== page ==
Furthermore, there are plenty of native herbivores though most ranchers either ignore them or are completely ignorant of their existence. For instance, grasshoppers often consume more grass biomass than large animals like cattle. Add in all the other herbivores from soil nematodes, bacteria and worms to other herbivore insects like beetles and caterpillars, grazing birds like geese, to mammals from gophers to ground squirrels to native Tule elk and there is no shortage of native species to graze the Park’s vegetation.

It is particularly ironic that some livestock proponents argue that cattle, an alien species, are needed to   remove alien plants originally introduced into California for livestock grazing. However, this overlooks the fact that Tule elk, a rare sub-species of native elk found only in a few places in California and recently reintroduced to the park, can have similar grazing affects.

Another argument in favor of grazing is that in its absence native shrubs will “invade” the exotic grasses and eliminate the grasslands. This is really a trick on words. It’s like arguing the elk will “invade” the rangelands now grazed by exotic cattle, and displace the exotic cattle. Who is to say that exotic grasses should be given preference over native vegetation?


This is yet one more argument that seems reasonable to anyone who doesn’t know much about grazing and/or fire. The idea that grazing will reduce fires has some intuitive appeal because most people assume that reduction in fuels will preclude large fires. Something like saying the sun circles the Earth because any fool can see the sun rises in the East and sets in the West—so what’s the problem? The problem is that large fires are climate/weather driven events, not fuel driven.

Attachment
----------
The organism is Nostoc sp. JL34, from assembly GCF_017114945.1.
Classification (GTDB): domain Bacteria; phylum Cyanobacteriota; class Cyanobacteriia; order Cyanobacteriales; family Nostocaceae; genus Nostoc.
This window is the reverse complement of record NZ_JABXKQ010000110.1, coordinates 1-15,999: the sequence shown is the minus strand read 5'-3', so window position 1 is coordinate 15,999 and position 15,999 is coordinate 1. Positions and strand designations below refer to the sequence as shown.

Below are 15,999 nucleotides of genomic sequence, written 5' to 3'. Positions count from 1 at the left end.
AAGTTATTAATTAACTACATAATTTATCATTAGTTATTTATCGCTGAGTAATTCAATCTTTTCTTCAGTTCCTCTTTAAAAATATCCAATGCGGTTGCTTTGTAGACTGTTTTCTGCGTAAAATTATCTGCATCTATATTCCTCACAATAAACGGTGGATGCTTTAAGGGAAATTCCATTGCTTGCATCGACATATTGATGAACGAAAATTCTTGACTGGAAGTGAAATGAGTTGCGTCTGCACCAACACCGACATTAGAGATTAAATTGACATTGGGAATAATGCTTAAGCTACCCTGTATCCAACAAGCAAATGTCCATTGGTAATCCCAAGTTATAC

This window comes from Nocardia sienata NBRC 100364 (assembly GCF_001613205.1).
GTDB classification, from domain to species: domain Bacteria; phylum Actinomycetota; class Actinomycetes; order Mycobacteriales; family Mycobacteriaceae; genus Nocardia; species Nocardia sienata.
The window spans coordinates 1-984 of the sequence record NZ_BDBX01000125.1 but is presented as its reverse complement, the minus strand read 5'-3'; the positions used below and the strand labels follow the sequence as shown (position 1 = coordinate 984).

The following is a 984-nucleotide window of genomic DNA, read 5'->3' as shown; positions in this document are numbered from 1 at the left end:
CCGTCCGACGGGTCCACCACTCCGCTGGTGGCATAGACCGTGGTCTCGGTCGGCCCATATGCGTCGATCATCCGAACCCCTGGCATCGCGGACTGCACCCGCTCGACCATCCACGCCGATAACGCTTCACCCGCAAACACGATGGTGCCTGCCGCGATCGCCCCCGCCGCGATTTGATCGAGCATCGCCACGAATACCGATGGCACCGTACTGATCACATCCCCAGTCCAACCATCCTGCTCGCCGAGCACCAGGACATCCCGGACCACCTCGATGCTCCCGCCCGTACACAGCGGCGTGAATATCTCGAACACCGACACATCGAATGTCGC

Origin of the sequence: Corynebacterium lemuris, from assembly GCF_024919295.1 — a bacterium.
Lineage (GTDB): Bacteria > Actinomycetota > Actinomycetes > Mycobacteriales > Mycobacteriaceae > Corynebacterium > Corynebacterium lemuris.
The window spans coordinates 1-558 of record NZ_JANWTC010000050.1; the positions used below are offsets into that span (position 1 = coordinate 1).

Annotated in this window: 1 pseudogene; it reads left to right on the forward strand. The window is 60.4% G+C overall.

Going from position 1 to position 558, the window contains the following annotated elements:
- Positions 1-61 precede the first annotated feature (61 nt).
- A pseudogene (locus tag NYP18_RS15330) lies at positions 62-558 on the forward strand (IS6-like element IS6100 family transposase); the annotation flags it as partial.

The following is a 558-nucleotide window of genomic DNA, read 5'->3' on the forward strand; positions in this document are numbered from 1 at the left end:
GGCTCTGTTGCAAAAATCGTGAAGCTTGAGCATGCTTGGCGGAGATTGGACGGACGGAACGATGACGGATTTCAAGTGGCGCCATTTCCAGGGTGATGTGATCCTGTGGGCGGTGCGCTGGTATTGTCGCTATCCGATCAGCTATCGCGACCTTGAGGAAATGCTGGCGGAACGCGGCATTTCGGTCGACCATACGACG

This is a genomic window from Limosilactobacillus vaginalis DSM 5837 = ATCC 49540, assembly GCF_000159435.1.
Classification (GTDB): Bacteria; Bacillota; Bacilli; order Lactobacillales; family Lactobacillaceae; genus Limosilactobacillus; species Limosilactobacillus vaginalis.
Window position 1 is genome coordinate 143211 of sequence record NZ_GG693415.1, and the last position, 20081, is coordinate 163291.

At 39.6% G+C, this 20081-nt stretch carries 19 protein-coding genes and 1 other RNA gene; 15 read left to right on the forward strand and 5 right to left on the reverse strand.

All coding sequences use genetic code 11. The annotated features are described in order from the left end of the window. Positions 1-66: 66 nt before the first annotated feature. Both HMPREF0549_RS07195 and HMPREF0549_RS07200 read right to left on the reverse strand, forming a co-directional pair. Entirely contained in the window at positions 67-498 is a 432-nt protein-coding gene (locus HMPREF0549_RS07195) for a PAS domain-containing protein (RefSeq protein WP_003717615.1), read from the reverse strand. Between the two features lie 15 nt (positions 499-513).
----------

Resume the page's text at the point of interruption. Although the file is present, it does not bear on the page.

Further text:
Under severe fire weather conditions, which includes high winds, blazes will burn through even heavily cropped grasslands, as well as, having wind-blown embers jumping as much as a mile or two ahead of the fire front. Thus severe grazing has little benefit at precluding such blazes.

In order to remove enough grass vegetation to have any effect on fire spread, serious collateral damage results. Cattle will basically graze off the other native plants which tend to be consumed in preference to the exotic introduced grasses, not to mention producing secondary damage like spread of weeds, serious soil compaction, and trashing of riparian areas.

Reducing the flammability of homes in the immediate surroundings of homes and buildings is far more effective at protecting communities than creating a delusion of fire proofing the landscape by livestock grazing.

Second, and perhaps a more important criteria in a national park unit, the underlying assumption behind the livestock grazing will prevent wildfires is the idea that somehow fires are undesirable.  Some people favor fire so long as it is of low intensity and does not kill vegetation, however, contrary to popular myth, many Point Reyes plant communities depend on hot, high-severity fires.